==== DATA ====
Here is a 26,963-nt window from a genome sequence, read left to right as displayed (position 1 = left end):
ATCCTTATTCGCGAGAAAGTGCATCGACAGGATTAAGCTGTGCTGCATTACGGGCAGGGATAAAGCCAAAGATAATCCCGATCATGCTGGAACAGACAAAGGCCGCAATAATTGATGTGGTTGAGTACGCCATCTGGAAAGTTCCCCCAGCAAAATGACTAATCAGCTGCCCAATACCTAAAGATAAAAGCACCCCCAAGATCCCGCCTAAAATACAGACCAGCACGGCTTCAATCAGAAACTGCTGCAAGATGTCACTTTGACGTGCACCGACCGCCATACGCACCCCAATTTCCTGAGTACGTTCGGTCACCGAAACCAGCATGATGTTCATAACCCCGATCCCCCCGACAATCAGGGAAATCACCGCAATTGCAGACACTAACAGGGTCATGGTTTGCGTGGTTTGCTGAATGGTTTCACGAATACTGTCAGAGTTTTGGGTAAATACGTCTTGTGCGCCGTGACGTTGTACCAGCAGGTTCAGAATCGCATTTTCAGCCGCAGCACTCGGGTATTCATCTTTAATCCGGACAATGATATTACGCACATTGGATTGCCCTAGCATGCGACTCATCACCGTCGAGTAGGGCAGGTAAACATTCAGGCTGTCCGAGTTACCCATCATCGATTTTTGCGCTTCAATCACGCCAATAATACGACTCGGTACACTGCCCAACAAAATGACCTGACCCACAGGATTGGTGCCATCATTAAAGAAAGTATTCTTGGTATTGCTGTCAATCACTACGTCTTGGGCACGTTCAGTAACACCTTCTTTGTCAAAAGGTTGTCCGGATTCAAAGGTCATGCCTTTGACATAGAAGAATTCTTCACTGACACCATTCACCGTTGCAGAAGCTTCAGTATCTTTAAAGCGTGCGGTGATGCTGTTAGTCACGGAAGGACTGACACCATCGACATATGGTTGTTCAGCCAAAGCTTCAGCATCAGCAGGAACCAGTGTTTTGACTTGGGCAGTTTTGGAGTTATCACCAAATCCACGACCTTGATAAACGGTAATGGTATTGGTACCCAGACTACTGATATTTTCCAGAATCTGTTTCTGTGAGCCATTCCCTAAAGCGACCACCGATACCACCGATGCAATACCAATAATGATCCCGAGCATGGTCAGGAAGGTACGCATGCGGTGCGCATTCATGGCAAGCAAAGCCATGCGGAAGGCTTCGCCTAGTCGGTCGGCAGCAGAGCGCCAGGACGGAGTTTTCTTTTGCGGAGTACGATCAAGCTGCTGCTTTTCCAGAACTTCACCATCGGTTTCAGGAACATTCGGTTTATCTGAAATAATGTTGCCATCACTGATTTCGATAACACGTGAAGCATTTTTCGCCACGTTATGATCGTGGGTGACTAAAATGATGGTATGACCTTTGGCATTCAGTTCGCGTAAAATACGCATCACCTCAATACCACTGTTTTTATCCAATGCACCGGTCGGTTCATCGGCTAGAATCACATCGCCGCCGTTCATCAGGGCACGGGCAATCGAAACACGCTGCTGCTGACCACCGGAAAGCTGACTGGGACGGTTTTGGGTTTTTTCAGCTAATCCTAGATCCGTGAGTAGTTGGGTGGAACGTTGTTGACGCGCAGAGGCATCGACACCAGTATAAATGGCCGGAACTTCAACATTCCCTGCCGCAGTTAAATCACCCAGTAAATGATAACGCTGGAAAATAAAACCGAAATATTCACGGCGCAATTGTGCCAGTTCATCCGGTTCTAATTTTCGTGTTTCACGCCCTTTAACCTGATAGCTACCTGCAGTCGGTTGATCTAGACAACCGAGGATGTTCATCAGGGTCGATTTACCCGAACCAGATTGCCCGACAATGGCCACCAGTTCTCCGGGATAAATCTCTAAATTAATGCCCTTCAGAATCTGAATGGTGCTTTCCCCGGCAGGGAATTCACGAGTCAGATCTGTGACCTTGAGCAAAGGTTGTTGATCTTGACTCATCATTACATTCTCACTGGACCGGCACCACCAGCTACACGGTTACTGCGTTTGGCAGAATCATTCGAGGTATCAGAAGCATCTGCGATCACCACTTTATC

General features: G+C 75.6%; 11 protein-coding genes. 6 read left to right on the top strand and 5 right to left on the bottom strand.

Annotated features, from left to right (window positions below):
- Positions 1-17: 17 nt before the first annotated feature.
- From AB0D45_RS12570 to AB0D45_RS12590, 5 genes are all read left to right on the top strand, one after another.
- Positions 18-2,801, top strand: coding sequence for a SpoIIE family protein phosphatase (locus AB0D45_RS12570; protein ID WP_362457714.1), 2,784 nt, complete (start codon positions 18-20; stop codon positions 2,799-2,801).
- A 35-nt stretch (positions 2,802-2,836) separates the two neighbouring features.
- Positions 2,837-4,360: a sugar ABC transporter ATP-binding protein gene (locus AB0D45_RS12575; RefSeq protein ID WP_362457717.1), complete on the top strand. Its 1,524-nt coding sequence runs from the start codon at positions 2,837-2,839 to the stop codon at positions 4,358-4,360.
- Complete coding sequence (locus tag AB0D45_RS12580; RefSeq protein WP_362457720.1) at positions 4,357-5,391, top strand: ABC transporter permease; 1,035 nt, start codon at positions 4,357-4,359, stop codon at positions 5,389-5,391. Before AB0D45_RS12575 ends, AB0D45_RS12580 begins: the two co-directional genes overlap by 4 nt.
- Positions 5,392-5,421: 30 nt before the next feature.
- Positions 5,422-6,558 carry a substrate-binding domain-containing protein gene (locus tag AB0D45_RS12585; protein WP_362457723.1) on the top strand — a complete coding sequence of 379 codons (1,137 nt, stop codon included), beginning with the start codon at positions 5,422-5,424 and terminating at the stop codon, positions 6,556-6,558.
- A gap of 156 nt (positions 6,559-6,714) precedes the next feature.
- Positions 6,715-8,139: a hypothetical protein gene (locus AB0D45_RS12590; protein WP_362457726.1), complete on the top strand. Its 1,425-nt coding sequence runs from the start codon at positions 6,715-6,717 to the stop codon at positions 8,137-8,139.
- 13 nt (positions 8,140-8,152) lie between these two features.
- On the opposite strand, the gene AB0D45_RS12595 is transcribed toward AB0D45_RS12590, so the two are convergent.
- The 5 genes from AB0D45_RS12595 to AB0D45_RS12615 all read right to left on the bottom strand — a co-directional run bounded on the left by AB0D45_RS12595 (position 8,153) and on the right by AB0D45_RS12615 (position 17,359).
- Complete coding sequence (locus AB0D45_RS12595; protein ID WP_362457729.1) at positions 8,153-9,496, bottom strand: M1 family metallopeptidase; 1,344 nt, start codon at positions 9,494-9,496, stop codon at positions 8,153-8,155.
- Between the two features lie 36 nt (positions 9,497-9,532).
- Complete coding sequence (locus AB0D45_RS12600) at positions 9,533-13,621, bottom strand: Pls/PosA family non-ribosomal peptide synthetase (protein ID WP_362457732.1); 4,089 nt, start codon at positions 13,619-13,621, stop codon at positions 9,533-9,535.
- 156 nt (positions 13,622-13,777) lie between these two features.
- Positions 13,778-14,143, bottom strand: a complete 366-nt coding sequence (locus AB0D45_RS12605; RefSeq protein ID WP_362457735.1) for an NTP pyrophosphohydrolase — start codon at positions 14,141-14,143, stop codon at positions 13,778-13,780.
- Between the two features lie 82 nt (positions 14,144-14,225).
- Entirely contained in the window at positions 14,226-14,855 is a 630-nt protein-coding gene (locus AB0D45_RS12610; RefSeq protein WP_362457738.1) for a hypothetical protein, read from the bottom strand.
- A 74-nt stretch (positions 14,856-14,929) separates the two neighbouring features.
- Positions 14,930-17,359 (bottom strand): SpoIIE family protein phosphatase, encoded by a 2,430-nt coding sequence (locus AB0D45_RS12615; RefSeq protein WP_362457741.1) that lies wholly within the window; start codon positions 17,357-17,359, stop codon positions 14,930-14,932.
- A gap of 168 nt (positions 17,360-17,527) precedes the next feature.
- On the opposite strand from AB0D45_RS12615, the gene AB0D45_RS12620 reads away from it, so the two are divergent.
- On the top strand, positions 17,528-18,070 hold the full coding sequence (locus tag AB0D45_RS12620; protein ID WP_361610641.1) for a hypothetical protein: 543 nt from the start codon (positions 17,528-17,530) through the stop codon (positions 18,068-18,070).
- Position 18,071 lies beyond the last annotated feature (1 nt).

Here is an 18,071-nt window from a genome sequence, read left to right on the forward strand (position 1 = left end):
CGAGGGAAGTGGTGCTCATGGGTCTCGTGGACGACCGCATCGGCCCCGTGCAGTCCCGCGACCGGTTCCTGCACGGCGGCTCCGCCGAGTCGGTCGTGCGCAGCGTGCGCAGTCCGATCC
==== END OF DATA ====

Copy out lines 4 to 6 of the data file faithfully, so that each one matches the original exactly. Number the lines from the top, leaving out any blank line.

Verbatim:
Annotated features, from left to right (window positions below):
- Positions 1-17: 17 nt before the first annotated feature.
- From AB0D45_RS12570 to AB0D45_RS12590, 5 genes are all read left to right on the top strand, one after another.